The Freedom on the Net 2020 report, an assessment of 65 countries released Wednesday, found that the pandemic has accelerated a decline in free speech and privacy on the internet for the tenth consecutive year, and accused some governments of using the virus as a pretext to crack down on critical speech.

“The pandemic is accelerating society’s reliance on digital technologies at a time when the internet is becoming less and less free,” said Michael J. Abramowitz, president of Freedom House, which is funded by the US government. “Without adequate safeguards for privacy and the rule of law, these technologies can be easily repurposed for political repression.”

Amid the pandemic, internet connectivity has become a lifeline to essential information and services — from education platforms, to health care portals, employment opportunities and social interactions. But state and nonstate actors are also exploiting the crisis to erode freedoms online.

Nowhere has that approach been more apparent than in China, according to Freedom House, which rated the country worst for internet freedom for a sixth year in a row.

Since the coronavirus outbreak emerged in Wuhan last December, China has deployed every tool in its internet control arsenal — from digital surveillance, to automated censorship, and systematic arrests — to

06
Oct
2020
Posted in technology

The FAA is opening the door a crack for self-flying drones like Skydio to reach their potential

You can’t fly a drone at night. You can’t fly a drone over people. You need to be able to see it with your naked eye at all times — or have a dedicated observer who can. These rules exist to keep dumb drones (and reckless pilots) from crashing into people, property, and other aircraft in the skies.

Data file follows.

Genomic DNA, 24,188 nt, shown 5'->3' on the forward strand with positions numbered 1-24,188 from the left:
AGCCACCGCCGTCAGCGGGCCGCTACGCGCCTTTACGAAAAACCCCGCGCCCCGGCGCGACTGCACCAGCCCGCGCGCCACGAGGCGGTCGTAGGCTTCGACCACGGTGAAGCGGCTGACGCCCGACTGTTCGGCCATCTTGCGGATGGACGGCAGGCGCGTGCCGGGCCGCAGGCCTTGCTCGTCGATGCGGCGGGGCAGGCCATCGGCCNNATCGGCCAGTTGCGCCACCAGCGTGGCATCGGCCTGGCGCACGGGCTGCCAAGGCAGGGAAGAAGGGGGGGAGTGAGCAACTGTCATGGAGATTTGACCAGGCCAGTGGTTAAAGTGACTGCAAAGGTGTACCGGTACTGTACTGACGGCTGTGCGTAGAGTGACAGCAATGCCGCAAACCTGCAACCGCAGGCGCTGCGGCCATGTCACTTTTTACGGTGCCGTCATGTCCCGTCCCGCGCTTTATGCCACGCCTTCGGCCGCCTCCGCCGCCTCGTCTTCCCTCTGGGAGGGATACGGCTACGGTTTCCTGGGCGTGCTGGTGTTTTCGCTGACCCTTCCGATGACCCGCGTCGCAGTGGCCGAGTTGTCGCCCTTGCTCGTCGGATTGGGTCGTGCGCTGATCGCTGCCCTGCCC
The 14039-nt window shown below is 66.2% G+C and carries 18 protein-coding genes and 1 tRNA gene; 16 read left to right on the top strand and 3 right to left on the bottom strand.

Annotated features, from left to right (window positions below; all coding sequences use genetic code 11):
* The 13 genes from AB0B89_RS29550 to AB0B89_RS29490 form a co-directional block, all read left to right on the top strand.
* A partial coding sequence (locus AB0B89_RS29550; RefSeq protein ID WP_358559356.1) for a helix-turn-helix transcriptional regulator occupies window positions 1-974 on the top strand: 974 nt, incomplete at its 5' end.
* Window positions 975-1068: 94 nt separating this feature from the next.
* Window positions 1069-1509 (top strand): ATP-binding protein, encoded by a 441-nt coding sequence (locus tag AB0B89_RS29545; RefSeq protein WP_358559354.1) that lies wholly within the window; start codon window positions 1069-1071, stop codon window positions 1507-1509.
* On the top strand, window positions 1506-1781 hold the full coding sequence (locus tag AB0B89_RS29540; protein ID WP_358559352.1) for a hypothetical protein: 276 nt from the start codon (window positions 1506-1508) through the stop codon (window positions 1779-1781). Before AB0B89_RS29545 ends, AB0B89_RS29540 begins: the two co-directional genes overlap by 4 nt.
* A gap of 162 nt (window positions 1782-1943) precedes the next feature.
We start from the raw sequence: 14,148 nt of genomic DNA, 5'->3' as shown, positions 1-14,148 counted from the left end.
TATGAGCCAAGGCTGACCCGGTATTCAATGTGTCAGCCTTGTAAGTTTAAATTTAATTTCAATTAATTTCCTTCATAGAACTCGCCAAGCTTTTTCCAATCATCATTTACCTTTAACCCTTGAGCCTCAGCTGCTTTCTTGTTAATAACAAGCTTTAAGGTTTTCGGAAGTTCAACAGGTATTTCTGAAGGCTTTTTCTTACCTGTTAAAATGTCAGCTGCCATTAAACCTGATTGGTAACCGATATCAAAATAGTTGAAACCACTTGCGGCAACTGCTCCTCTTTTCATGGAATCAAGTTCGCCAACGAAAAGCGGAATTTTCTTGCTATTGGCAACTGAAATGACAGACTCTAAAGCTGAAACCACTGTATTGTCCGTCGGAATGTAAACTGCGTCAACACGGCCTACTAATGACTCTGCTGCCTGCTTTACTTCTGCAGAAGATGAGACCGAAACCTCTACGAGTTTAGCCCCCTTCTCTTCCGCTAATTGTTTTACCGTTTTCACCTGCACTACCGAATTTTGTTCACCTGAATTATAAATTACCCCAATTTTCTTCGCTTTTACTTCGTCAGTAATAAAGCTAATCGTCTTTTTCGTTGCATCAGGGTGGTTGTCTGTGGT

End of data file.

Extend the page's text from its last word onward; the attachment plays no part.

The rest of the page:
But what happens when drones get smarter, and can dodge obstacles on their own? That’s the kind of drone that Skydio builds, and it appears to be successfully convincing the FAA to create exceptions to that naked-eye, Visual Line Of Sight (VLOS) rule.

This week, the FAA granted the North Carolina Department of Transportation (NCDOT) a blanket waiver to fly Skydio drones beyond visual line of sight (BVLOS) to inspect any bridge, anywhere across the state, for four whole years. They primarily need to make sure the bridge isn’t occupied by random people, and fly within 50 feet of the bridge and 1,500 feet of the drone’s pilot. You can see the full waiver here (PDF).

It’s not the first time the FAA has granted a BVLOS waiver; the agency has granted limited waivers since the first drone rules rolled out, but early waivers were often for a single flight or series of flights by a licensed pilot who’d applied months in advance. But in 2015, the FAA signaled that it wanted to enable more advanced uses of drones, particularly beyond visual line of sight, as quickly as it can — and over the past year, we’ve seen it start to happen in a bigger way.

Last October, the UPS won FAA approval to operate a “drone airline” with a Part 135 Standard certification, allowing its delivery drones to fly beyond visual line of sight. This August, Amazon’s Prime Air got the